LifeJournal: Clarity. Not software.
This month’s newsletter is chock full of practical journal writing suggestions. We have included ideas that help you:
If you want to sustain the inspiration of the newsletter all month, try this: Select one of the articles you would like to experiment with in depth and copy and paste it into a “Letter to the Future.” (Tool menu> Letter to the Future). Enter a date when you can set aside some time specifically for journal writing (and make sure you note that in your daily planner, as well). You won’t clutter your brain trying to remember to return to the newsletter. And when you open LifeJournal on the appointed date, you will be at your journal with the information right there in front of you.
Enjoy the unfolding of Spring!
How to subscribe and unsubscribe:
SUBSCRIBE to the monthly LifeJournal newsletter. If you received this message directly from LifeJournal, you are automatically subscribed to this newsletter. If you received this newsletter from a friend, you can subscribe yourself by going tohttps://www.lifejournal.com/lists.php. You may subscribe at no cost.
To UNsubscribe, go to https://www.lifejournal.com/lists.php. We apologize for any inconvenience.
If you change your email address, remember to unsubscribe the old email address and then subscribe using the new one. You can take care of both of these tasks athttps://www.lifejournal.com/lists.php.
TABLE OF CONTENTS:
The Bigger Picture: On-going Review
One of the most meaningful tasks of journal keeping that is often overlooked is review. We frequently think that reviews and summaries should take place annually (like the hackneyed “New Year’s Resolutions”), but moving through one year without formally reflecting on where you have come from, where you are heading, and where you want to go doesn’t help you live your life with purpose.
Here’s one idea: Read through the last three months of your journal and make notes, annotations, and a summary. (Remember to try to stay neutral and non-judgmental when reading; try to feel compassion and empathy, as you would when listening to a friend’s story.) See what emerges–what your impressions are. What have you accomplished? How are you different than you were just three months ago? How are you the same? What are the major themes of your life? Was there a predominant emotional tone? Did you learn new skills or did you practice and get more comfortable with old skills? Were there any highlights? What were the low points? What kind of movement characterized the time? Were you ambling along or bolting through life? Were you studious and focused, or spontaneous and scattershot? Is that consistent with your usual dealings? When answering these kinds of questions, you step back and you can see the bigger picture of your life.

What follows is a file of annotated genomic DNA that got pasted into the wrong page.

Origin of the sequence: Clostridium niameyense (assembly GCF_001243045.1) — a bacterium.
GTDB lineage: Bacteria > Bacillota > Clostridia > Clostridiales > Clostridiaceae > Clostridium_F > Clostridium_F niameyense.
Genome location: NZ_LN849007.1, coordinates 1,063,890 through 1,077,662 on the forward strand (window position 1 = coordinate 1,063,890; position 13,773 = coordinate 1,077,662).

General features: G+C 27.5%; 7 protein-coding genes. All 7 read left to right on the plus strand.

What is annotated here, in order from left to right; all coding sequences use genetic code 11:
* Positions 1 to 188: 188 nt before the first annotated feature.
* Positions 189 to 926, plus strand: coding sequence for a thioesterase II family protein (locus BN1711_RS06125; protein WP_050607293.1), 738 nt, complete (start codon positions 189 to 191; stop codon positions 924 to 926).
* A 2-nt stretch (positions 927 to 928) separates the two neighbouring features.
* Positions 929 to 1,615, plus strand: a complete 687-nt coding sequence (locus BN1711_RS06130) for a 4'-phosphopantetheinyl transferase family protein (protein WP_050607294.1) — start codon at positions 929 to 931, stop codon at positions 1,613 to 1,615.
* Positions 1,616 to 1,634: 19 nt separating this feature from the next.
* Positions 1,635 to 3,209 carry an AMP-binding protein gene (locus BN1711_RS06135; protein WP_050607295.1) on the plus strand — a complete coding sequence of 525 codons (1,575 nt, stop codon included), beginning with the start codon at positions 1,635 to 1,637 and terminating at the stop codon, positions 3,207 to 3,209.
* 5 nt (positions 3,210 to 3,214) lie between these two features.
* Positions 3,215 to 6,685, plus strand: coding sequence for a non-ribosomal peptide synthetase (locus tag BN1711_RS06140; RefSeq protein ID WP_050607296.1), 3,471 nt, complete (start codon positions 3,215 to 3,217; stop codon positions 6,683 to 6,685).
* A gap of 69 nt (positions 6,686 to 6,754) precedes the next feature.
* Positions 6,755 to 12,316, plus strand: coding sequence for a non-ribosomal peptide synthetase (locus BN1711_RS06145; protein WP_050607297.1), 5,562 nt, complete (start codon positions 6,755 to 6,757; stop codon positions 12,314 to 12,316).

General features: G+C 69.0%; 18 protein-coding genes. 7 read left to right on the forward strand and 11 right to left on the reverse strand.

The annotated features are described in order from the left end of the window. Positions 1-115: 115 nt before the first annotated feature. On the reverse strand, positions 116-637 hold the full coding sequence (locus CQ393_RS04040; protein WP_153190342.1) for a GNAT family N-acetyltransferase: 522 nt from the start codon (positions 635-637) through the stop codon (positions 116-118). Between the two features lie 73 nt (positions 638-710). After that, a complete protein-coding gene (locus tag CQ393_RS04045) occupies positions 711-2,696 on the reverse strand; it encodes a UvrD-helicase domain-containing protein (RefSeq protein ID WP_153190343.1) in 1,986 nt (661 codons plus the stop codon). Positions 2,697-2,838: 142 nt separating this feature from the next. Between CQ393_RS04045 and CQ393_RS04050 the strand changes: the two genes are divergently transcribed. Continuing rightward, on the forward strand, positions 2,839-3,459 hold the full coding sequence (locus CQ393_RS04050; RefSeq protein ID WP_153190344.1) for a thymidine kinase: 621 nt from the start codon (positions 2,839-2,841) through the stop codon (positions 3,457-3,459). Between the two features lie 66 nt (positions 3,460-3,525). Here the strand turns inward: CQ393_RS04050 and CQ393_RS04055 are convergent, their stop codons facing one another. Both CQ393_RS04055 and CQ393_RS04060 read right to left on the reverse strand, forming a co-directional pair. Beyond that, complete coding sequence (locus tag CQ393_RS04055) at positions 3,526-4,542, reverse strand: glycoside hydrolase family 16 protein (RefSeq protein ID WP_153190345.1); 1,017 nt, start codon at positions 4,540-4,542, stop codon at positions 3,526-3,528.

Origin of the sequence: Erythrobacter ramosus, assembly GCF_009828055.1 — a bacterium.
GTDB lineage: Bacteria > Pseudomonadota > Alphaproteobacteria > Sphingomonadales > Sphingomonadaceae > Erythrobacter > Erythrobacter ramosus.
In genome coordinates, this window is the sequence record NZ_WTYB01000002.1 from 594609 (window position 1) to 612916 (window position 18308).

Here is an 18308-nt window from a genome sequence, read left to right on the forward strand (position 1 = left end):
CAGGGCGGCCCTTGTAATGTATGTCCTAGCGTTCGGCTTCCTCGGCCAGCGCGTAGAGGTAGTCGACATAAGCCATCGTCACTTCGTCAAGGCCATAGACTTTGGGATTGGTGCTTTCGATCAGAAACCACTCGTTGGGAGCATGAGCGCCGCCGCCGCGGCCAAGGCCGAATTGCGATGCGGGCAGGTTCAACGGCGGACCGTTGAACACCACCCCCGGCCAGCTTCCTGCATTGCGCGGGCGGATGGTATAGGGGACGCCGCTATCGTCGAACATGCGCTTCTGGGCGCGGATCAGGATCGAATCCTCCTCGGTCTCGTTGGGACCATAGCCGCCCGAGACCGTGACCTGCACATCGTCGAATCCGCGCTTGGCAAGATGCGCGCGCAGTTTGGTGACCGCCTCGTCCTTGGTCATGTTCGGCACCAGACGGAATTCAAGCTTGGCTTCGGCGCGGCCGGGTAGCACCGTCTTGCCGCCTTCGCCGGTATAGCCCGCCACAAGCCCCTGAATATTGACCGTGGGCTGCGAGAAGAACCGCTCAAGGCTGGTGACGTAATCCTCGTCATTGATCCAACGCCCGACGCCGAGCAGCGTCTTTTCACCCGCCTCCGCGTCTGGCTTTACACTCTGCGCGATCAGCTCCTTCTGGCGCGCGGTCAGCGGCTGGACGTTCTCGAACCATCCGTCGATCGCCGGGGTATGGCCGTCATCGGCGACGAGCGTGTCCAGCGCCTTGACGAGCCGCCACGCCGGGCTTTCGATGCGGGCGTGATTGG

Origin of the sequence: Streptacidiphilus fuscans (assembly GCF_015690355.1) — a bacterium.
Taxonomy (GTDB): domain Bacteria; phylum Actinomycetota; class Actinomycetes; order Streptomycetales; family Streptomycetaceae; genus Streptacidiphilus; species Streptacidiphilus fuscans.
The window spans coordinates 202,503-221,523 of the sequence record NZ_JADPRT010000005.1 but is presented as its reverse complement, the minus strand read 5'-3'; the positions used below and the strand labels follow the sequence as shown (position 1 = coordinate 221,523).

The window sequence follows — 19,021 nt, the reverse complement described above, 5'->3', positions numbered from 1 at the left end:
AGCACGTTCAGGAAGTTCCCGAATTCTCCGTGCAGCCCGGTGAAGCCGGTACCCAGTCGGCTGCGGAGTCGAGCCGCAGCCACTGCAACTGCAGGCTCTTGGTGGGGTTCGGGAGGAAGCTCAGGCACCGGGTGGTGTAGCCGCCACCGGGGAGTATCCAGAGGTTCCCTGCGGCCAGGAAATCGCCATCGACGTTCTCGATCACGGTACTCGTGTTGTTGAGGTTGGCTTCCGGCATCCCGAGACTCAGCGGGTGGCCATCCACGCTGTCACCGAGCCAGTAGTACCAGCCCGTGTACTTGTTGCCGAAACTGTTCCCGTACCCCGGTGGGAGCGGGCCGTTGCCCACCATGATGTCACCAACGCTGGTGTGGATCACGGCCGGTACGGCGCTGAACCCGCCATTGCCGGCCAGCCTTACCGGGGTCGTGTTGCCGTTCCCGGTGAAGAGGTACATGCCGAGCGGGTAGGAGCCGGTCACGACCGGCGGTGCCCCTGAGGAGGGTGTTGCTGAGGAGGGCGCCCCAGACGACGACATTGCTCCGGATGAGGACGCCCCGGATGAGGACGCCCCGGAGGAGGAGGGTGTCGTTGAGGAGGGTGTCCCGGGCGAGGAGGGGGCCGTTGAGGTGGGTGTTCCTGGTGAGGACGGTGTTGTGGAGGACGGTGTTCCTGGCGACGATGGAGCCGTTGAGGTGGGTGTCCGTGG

Another review approach is using a more structured method: David Allen, author of bestseller Getting Things Done, has an interesting model for review. He uses the image of an airplane at a range of altitudes to consider the differing life landscape views:
50, 000+ feet: Life (your mission statement)
40,000 feet: Three- to five- year vision (looking to the future to strategize about your family, work organization, health, etc.)
30,000 feet: One- to two-year goals (projected outcomes in areas of responsibility)
20,000 feet: Areas of responsibility (for example, on the personal realm: health, family, spirituality; in the professional arena: staff development, market research, and asset management)
10,000 feet: Current projects (short-term outcomes)
Runway: Current actions (immediate to-do tasks)
Allen’s main focus is on work related projects. However, you could easily modify this concept and include a more personal focus. Often we move through our personal life from a less planned, see-what-happens perspective, and that certainly may be appropriate at times. (One “can’t hurry love” as Diana Ross and the Supremes have repeatedly reminded us!) However, there are still many parts of your life that you may want to plan for and work toward. Of course, I find it helpful to remember that ultimately we are not in full control of our lives and flexibility is an essential element to planning.
Now, coming up to the end of the first quarter of 2004, may be an excellent time to take stock from the 20,000 foot perspective: consider your areas of responsibilities. Define your primary areas of responsibilities and make a quick list of the subcategories of each. For example, one area of responsibility you may have is